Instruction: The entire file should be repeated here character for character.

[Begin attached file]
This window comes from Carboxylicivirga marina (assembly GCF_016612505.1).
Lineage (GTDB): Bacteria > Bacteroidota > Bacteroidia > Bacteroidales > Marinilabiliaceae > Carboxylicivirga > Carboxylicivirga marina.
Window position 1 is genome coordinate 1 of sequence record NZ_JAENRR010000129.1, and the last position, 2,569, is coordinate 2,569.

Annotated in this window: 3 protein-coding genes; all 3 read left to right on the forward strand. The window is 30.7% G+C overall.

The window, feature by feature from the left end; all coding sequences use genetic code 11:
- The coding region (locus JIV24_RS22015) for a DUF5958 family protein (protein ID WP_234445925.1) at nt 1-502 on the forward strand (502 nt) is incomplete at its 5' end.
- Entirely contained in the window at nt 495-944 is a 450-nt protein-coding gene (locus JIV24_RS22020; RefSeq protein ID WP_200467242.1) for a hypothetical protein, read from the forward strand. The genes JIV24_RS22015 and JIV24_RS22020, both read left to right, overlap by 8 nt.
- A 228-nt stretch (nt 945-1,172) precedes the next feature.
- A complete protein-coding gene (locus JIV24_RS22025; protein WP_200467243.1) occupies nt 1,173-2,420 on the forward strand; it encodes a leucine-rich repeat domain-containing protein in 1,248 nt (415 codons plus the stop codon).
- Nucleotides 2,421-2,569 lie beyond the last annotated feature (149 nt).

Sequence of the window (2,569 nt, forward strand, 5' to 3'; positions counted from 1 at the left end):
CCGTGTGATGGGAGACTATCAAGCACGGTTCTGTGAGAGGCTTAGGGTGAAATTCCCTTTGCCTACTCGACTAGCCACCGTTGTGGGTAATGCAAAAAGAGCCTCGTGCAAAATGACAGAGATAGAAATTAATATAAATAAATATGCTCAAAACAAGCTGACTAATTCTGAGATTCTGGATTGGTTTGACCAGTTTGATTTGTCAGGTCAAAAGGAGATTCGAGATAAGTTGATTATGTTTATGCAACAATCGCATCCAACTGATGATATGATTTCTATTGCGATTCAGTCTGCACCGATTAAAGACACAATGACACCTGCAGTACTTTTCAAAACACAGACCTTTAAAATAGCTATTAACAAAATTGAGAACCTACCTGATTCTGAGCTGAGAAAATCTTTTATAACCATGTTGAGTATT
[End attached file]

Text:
This window comes from Carboxylicivirga marina (assembly GCF_016612505.1).
Lineage (GTDB): Bacteria > Bacteroidota > Bacteroidia > Bacteroidales > Marinilabiliaceae > Carboxylicivirga > Carboxylicivirga marina.
Window position 1 is genome coordinate 1 of sequence record NZ_JAENRR010000129.1, and the last position, 2,569, is coordinate 2,569.

Annotated in this window: 3 protein-coding genes; all 3 read left to right on the forward strand. The window is 30.7% G+C overall.

The window, feature by feature from the left end; all coding sequences use genetic code 11:
- The coding region (locus JIV24_RS22015) for a DUF5958 family protein (protein ID WP_234445925.1) at nt 1-502 on the forward strand (502 nt) is incomplete at its 5' end.
- Entirely contained in the window at nt 495-944 is a 450-nt protein-coding gene (locus JIV24_RS22020; RefSeq protein ID WP_200467242.1) for a hypothetical protein, read from the forward strand. The genes JIV24_RS22015 and JIV24_RS22020, both read left to right, overlap by 8 nt.
- A 228-nt stretch (nt 945-1,172) precedes the next feature.
- A complete protein-coding gene (locus JIV24_RS22025; protein WP_200467243.1) occupies nt 1,173-2,420 on the forward strand; it encodes a leucine-rich repeat domain-containing protein in 1,248 nt (415 codons plus the stop codon).
- Nucleotides 2,421-2,569 lie beyond the last annotated feature (149 nt).

Sequence of the window (2,569 nt, forward strand, 5' to 3'; positions counted from 1 at the left end):
CCGTGTGATGGGAGACTATCAAGCACGGTTCTGTGAGAGGCTTAGGGTGAAATTCCCTTTGCCTACTCGACTAGCCACCGTTGTGGGTAATGCAAAAAGAGCCTCGTGCAAAATGACAGAGATAGAAATTAATATAAATAAATATGCTCAAAACAAGCTGACTAATTCTGAGATTCTGGATTGGTTTGACCAGTTTGATTTGTCAGGTCAAAAGGAGATTCGAGATAAGTTGATTATGTTTATGCAACAATCGCATCCAACTGATGATATGATTTCTATTGCGATTCAGTCTGCACCGATTAAAGACACAATGACACCTGCAGTACTTTTCAAAACACAGACCTTTAAAATAGCTATTAACAAAATTGAGAACCTACCTGATTCTGAGCTGAGAAAATCTTTTATAACCATGTTGAGTATT